Kenwick, Vasquez, and Powers question whether empirical evidence supports the claim that defense pacts deter conflict as our prior research has concluded. We review the theoretical argument for why defense pacts should deter conflict and consider the challenges inherent in evaluating deterrence using observational data. We then consider whether the research design choices of Kenwick et al. improve upon our research design. We demonstrate that claims that defense pacts deter conflict are robust to many of these changes in research design, and we argue that the consequential difference, while perhaps appropriate for testing the Steps-to-War argument, is not appropriate for testing the deterrent effect of defense pacts. We conclude by noting that a deterrence effect of defense pacts is not necessarily incompatible with aspects of the Steps-to-War argument, and we suggest profitable new directions for testing the Steps-to-War approach.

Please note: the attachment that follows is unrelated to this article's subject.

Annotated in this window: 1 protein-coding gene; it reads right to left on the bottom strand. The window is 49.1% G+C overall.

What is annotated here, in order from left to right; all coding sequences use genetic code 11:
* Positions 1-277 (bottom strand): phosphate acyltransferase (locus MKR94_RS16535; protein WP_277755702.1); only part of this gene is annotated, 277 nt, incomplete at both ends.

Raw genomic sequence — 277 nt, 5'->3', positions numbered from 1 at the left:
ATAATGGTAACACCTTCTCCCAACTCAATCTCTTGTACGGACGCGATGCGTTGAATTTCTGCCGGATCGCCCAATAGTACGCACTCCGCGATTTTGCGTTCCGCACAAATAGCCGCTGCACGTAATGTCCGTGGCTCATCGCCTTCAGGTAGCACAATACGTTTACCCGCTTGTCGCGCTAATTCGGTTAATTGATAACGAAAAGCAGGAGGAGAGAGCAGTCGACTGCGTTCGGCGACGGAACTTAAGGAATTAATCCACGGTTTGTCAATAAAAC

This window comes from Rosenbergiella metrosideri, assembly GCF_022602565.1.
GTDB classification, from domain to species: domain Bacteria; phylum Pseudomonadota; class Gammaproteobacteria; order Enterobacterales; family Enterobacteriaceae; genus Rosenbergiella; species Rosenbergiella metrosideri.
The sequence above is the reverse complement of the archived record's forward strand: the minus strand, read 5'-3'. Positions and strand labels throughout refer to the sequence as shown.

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Published in The Journal of Politics, v. 79, no. 1.

© 2016 by the Southern Political Science Association. All rights reserved.

The copyright holder has granted the permission for posting the article here.

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Data and supporting materials necessary to reproduce the numerical results in the paper are available in the JOP Dataverse (https://dataverse.harvard.edu/dataverse/jop).

An online appendix with supplementary material is available at https://doi.org/10.1086/687285. It is also available as the additional file listed at the end of this record.